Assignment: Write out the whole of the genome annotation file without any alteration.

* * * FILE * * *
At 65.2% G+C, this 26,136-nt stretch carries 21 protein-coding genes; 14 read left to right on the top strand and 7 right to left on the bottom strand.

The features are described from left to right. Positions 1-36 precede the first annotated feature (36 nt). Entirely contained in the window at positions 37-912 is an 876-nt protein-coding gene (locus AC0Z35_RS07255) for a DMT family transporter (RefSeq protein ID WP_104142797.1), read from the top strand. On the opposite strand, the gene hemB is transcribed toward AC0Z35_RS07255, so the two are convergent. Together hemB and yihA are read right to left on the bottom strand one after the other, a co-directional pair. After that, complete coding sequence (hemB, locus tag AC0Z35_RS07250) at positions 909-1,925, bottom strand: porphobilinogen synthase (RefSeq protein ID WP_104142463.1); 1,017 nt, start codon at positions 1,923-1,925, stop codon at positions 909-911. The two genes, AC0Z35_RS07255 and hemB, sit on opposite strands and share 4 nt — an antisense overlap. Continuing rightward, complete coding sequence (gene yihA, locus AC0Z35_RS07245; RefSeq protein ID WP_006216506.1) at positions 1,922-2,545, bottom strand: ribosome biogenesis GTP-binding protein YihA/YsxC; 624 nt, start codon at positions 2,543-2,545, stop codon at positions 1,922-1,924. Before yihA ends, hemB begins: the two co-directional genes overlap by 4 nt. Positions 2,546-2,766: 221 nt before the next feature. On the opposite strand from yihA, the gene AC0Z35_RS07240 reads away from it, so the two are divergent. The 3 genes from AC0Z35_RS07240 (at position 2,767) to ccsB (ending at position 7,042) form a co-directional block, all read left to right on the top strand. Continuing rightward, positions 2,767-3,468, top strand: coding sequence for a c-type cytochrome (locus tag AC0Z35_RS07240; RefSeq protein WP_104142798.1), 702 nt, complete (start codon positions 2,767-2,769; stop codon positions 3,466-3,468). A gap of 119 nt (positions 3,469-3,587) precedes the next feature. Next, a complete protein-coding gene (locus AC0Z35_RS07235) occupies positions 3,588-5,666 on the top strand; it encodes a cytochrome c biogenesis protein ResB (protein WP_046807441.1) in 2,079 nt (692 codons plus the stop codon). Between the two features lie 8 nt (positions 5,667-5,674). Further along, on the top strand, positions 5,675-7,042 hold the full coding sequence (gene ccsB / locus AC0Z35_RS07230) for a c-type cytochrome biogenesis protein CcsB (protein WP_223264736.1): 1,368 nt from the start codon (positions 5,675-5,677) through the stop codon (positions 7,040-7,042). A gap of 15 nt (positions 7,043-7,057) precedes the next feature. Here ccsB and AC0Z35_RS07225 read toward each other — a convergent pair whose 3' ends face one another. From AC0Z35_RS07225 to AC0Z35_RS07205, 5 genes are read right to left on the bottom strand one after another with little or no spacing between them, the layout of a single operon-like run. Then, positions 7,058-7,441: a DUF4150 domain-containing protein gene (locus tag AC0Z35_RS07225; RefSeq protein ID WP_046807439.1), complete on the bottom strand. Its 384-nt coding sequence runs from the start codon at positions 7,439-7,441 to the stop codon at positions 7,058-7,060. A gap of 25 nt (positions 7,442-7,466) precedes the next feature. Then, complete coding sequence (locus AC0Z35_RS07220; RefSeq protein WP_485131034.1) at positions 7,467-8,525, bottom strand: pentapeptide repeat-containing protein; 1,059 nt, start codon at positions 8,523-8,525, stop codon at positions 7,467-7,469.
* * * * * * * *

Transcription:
At 65.2% G+C, this 26,136-nt stretch carries 21 protein-coding genes; 14 read left to right on the top strand and 7 right to left on the bottom strand.

The features are described from left to right. Positions 1-36 precede the first annotated feature (36 nt). Entirely contained in the window at positions 37-912 is an 876-nt protein-coding gene (locus AC0Z35_RS07255) for a DMT family transporter (RefSeq protein ID WP_104142797.1), read from the top strand. On the opposite strand, the gene hemB is transcribed toward AC0Z35_RS07255, so the two are convergent. Together hemB and yihA are read right to left on the bottom strand one after the other, a co-directional pair. After that, complete coding sequence (hemB, locus tag AC0Z35_RS07250) at positions 909-1,925, bottom strand: porphobilinogen synthase (RefSeq protein ID WP_104142463.1); 1,017 nt, start codon at positions 1,923-1,925, stop codon at positions 909-911. The two genes, AC0Z35_RS07255 and hemB, sit on opposite strands and share 4 nt — an antisense overlap. Continuing rightward, complete coding sequence (gene yihA, locus AC0Z35_RS07245; RefSeq protein ID WP_006216506.1) at positions 1,922-2,545, bottom strand: ribosome biogenesis GTP-binding protein YihA/YsxC; 624 nt, start codon at positions 2,543-2,545, stop codon at positions 1,922-1,924. Before yihA ends, hemB begins: the two co-directional genes overlap by 4 nt. Positions 2,546-2,766: 221 nt before the next feature. On the opposite strand from yihA, the gene AC0Z35_RS07240 reads away from it, so the two are divergent. The 3 genes from AC0Z35_RS07240 (at position 2,767) to ccsB (ending at position 7,042) form a co-directional block, all read left to right on the top strand. Continuing rightward, positions 2,767-3,468, top strand: coding sequence for a c-type cytochrome (locus tag AC0Z35_RS07240; RefSeq protein WP_104142798.1), 702 nt, complete (start codon positions 2,767-2,769; stop codon positions 3,466-3,468). A gap of 119 nt (positions 3,469-3,587) precedes the next feature. Next, a complete protein-coding gene (locus AC0Z35_RS07235) occupies positions 3,588-5,666 on the top strand; it encodes a cytochrome c biogenesis protein ResB (protein WP_046807441.1) in 2,079 nt (692 codons plus the stop codon). Between the two features lie 8 nt (positions 5,667-5,674). Further along, on the top strand, positions 5,675-7,042 hold the full coding sequence (gene ccsB / locus AC0Z35_RS07230) for a c-type cytochrome biogenesis protein CcsB (protein WP_223264736.1): 1,368 nt from the start codon (positions 5,675-5,677) through the stop codon (positions 7,040-7,042). A gap of 15 nt (positions 7,043-7,057) precedes the next feature. Here ccsB and AC0Z35_RS07225 read toward each other — a convergent pair whose 3' ends face one another. From AC0Z35_RS07225 to AC0Z35_RS07205, 5 genes are read right to left on the bottom strand one after another with little or no spacing between them, the layout of a single operon-like run. Then, positions 7,058-7,441: a DUF4150 domain-containing protein gene (locus tag AC0Z35_RS07225; RefSeq protein ID WP_046807439.1), complete on the bottom strand. Its 384-nt coding sequence runs from the start codon at positions 7,439-7,441 to the stop codon at positions 7,058-7,060. A gap of 25 nt (positions 7,442-7,466) precedes the next feature. Then, complete coding sequence (locus AC0Z35_RS07220; RefSeq protein WP_485131034.1) at positions 7,467-8,525, bottom strand: pentapeptide repeat-containing protein; 1,059 nt, start codon at positions 8,523-8,525, stop codon at positions 7,467-7,469.